by Guy Gavriel Kay

Cover image

Publisher: Roc
Copyright: February 2007
ISBN: 0-451-46129-2
Format: Hardcover
Pages: 421

Buy at Powell's Books

This book is a departure for Kay, who after a high fantasy trilogy has been exclusively writing historical novels set in renamed and slightly rejiggered pasts and touched by the fantastic. The past still figures heavily in Ysabel, in the form of a recurrent love triangle built on echos of conflicts between Romans and Celts, but its setting is entirely modern-day. Ysabel is also a young-adult story with a fifteen-year-old protagonist and a far less complex plot than Kay's typical novel.

Ned is the son of a world-famous photographer, accompanying his father and his staff (including the hyper-efficient Melanie) on an extended photo shoot in Provence, France. His mother is in the Sudan, a volunteer with Doctors Without Borders. That's the primary worry in Ned's life until he meets a local girl in a cathedral, has a run-in with a dangerous-seeming man who comes from somewhere he shouldn't be, and then sees a sculpture about which he knows far more than he should. Predictably, Ned's mysterious powers grow stronger, the past ends up posing a direct threat to his family, and he and Kate have to find a way to resolve mysteries that are thousands of years old.

Some of the narration is told with Kay's typical gravitas and sense of mythic weight. When reading a Kay novel, one is rarely in doubt about the importance of events. Ned, however, is quite unlike a typical Kay protagonist: he approaches the world through banter, makes light of things that bother him, and spends much of the book teasing and being teased. This is clearly intended to show affection (and doesn't fail), but it also seems intended to lighten the mood and make the book more approachable for younger readers. In that role, it clashes oddly with Kay's typical narrative style. Occasionally, I wanted to strangle Ned or yell at the other characters to take things seriously, and the dramatic narration (a touchy technique in the best of circumstances) can feel overwrought in contrast. Kay's narrative style does work on its own terms and succeeds brilliantly in other books (see The Last Light of the Sun, for example), but it's difficult to recognize that from this example.

The banter is occasionally enjoyable on its own terms, although Kay's ear isn't the best and there's not quite enough sarcasm. Unfortunately, the change in tone doesn't stop with banter; Ned's father's party also has a penchant for practical jokes and stupid competitions. I'm sure this was funny to someone, but I'm not that someone. I personally detest practical jokes, so fictional treatments of them start with two strikes, and Ned's reactions are full of the standard hypocrisy. He's a bit prickly and hates being embarassed, so of course he does to other people what he claims to dislike when it's done to him. I know there's a social dynamic to this that works for others, but I still don't enjoy reading about it.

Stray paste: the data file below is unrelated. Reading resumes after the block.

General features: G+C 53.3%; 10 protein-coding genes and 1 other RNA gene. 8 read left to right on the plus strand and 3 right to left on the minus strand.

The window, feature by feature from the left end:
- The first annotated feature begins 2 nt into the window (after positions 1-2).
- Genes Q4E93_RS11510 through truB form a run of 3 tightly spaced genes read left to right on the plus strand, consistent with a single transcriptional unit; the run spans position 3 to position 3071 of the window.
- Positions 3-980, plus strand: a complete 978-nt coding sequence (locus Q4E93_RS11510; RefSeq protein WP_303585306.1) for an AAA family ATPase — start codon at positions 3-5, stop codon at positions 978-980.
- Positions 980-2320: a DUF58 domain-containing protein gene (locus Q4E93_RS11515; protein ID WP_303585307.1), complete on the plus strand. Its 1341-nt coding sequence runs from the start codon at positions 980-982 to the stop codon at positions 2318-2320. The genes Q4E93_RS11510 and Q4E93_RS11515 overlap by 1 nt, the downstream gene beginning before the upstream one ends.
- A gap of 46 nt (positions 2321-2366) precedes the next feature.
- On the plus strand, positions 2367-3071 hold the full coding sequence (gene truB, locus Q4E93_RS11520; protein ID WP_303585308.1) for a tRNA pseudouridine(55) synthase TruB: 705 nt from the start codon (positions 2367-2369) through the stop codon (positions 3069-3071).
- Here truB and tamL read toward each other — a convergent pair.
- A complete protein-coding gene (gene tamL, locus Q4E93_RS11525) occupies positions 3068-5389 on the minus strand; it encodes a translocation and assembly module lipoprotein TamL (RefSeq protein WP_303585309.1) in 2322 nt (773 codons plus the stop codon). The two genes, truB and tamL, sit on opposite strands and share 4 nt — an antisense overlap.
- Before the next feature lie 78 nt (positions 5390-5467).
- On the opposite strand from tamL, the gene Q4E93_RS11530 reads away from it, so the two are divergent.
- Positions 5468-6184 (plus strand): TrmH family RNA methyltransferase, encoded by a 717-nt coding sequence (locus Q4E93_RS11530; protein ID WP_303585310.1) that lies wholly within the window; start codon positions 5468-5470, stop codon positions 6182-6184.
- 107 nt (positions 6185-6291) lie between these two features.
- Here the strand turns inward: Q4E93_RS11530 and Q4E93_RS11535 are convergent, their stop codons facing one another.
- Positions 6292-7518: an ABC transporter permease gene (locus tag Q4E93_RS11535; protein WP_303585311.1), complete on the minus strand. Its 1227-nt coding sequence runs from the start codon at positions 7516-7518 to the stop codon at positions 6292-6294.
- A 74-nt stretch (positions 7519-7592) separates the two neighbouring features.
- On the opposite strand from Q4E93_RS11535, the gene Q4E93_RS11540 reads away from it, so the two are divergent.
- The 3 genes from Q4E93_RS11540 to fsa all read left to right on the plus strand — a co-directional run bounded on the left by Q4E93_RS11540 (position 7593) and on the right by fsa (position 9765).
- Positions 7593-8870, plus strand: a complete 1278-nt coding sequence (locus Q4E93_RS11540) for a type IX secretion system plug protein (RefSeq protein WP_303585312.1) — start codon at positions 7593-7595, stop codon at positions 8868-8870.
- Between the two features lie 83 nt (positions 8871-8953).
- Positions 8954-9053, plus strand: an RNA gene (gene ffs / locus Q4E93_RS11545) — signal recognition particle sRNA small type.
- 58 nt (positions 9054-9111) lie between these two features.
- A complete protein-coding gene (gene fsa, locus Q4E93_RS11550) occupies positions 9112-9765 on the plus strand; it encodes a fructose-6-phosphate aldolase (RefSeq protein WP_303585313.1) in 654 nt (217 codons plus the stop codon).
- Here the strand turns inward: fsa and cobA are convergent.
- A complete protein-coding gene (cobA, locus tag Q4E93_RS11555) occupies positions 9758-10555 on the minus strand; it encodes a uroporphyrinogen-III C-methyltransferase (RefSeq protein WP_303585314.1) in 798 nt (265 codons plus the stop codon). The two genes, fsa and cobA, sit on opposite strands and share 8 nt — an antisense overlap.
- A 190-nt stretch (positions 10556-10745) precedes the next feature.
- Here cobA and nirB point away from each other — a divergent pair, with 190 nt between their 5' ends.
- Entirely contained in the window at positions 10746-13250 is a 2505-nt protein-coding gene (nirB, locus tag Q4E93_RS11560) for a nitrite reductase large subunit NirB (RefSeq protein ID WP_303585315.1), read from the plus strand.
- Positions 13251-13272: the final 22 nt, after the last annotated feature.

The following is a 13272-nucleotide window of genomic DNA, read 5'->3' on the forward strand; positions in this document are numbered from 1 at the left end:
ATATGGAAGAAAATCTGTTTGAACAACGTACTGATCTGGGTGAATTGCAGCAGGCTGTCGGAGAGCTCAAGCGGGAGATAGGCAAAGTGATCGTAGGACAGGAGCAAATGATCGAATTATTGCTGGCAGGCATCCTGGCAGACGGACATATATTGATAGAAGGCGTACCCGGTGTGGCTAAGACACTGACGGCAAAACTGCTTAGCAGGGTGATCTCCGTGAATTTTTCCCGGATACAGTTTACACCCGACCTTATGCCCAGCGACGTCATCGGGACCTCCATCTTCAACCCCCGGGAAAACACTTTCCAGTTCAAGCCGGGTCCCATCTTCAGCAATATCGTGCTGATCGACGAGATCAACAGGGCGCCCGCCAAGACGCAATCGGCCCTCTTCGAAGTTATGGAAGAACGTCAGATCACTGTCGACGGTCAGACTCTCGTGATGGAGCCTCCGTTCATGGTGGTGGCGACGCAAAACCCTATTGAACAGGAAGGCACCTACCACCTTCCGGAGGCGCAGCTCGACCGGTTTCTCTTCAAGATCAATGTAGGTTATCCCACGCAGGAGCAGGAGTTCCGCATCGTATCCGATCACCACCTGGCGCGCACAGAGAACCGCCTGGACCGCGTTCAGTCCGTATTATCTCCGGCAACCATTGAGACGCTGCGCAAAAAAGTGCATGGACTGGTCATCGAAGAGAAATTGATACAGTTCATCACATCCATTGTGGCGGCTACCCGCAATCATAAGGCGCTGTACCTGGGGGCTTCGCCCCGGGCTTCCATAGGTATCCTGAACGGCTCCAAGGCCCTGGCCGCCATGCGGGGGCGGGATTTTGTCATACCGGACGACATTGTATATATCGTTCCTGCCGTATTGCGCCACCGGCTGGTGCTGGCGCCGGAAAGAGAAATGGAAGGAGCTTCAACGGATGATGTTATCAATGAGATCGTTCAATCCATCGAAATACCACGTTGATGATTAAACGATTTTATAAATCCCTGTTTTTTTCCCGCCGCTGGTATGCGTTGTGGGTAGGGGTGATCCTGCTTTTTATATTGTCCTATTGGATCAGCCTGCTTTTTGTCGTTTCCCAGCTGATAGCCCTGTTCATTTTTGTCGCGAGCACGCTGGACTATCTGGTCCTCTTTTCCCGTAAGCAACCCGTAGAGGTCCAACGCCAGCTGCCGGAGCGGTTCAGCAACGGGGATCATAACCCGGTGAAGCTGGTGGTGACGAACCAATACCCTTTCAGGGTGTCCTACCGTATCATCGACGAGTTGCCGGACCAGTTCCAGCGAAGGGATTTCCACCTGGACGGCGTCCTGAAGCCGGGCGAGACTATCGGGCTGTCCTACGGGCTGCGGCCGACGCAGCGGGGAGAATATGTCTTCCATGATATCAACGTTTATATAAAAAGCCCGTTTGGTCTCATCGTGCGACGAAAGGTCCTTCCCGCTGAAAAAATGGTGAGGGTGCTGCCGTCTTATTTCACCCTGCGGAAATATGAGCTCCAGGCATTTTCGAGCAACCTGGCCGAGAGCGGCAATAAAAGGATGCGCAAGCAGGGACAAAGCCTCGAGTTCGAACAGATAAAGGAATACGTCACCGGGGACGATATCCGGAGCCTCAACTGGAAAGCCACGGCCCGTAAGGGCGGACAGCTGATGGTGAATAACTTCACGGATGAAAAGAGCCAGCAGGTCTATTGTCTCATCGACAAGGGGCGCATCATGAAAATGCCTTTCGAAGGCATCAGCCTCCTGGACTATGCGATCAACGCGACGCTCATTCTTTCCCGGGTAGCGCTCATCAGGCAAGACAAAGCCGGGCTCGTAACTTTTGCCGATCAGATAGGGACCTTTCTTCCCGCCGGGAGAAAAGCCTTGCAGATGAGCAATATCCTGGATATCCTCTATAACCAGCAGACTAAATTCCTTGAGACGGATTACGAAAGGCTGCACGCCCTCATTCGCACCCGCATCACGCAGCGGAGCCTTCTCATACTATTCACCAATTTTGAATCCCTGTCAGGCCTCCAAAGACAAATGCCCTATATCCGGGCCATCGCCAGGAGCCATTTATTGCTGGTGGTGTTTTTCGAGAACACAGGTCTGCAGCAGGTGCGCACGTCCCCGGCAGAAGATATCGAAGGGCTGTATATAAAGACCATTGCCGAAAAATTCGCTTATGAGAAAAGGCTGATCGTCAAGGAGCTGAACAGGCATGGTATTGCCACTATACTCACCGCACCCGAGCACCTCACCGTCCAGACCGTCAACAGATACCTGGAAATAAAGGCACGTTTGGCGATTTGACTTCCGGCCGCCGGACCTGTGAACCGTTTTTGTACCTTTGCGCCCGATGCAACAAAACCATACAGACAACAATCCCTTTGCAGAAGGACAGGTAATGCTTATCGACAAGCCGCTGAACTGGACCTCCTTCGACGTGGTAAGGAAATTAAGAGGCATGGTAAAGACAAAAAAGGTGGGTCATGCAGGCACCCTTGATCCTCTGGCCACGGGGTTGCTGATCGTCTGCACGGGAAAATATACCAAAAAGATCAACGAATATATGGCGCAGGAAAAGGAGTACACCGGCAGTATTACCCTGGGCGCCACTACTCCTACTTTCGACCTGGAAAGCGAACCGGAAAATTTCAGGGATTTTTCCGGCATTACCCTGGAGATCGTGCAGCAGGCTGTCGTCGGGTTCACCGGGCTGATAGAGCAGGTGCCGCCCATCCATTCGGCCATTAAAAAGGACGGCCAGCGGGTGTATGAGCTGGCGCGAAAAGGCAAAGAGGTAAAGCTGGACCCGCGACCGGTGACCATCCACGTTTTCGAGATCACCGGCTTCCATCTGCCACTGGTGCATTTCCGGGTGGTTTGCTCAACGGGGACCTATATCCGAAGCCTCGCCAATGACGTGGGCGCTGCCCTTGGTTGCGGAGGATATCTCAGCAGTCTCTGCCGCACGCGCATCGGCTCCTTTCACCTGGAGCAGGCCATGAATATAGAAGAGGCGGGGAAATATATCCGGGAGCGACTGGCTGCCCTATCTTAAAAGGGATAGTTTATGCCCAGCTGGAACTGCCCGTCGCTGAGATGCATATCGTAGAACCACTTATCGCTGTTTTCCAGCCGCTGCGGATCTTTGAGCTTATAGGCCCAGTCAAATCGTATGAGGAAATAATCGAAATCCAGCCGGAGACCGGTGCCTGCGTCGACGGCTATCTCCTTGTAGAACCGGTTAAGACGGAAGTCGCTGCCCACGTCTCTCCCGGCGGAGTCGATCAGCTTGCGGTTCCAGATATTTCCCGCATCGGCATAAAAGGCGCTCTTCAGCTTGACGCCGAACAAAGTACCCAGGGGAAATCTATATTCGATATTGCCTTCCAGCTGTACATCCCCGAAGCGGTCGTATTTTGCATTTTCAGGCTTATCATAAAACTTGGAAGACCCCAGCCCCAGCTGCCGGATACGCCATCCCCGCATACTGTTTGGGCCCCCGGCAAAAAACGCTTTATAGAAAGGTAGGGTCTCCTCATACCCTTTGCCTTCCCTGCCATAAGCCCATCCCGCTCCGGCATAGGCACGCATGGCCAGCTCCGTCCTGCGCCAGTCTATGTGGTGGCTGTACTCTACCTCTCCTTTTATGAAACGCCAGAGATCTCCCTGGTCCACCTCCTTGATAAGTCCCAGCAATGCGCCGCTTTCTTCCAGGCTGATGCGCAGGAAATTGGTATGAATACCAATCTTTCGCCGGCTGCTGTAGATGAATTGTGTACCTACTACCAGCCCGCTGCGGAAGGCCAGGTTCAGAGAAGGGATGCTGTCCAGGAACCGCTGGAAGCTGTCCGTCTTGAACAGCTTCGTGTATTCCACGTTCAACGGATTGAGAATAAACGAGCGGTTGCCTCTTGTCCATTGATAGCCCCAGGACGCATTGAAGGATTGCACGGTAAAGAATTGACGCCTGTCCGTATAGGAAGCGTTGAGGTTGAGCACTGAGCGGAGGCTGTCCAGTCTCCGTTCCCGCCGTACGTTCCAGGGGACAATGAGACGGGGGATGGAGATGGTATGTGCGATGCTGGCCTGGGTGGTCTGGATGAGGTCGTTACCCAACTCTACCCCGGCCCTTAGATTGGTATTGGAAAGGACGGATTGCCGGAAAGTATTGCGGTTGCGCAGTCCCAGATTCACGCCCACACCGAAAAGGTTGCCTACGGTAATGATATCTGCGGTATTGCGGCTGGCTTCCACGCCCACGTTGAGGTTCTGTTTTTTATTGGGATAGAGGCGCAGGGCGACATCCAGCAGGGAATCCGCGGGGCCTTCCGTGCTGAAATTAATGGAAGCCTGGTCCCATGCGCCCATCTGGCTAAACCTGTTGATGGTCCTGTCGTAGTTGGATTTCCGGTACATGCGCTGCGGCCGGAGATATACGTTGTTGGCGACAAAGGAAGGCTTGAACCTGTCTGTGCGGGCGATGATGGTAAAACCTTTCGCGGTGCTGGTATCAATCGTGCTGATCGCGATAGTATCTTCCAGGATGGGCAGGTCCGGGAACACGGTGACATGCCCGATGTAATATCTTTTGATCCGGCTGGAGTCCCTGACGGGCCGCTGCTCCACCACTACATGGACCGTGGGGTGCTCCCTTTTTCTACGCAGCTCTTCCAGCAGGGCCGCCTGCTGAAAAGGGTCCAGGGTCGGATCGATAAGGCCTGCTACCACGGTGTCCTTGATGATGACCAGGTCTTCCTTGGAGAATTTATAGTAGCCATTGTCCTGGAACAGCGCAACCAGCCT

All this unfortunately leaves Ysabel feeling disappointingly shallow. Usually Kay's strength is the depth of emotion he portrays in his characters, and while there are moments here, it's a faint shadow of his other work. A faint shadow of someone as good as Kay is still an enjoyable read, and despite a straightforward plot, Kay had me hooked by the middle of the book and feeling for Ned by the end. It helps that he introduces some fantastic supporting characters: Melanie is a delight, Ned's dynamic with his father is refreshingly healthy, and while Kate is a bit of a non-entity, Kay more than makes up for her with Ned's mother and aunt. The primary mythical characters of the piece run a bit too far towards archetypes, but I suppose that's justified by the story, and they do show enough individual character to be interesting. The plot and ending are quite predictable, perhaps falling victim to the idea that young adult stories should be simple, but there's enough real emotion in the climax (and delicate handling of the denouement) to leave me satisfied.

In Kay's oeuvre, Ysabel is destined to be a minor work. I hope he goes back to writing adult fiction after this; contemporary young adult is an interesting variation, but I don't think he has the feel for it and this take lacks the depth that makes Kay's fantasy so compelling. But even in a minor work, Kay is one of the best epic fantasy writers currently publishing. Ysabel is uneven and falls short of great, but it's still worth the read. After you've read the rest of Kay's works.

Rating: 7 out of 10

Reviewed: 2007-05-24

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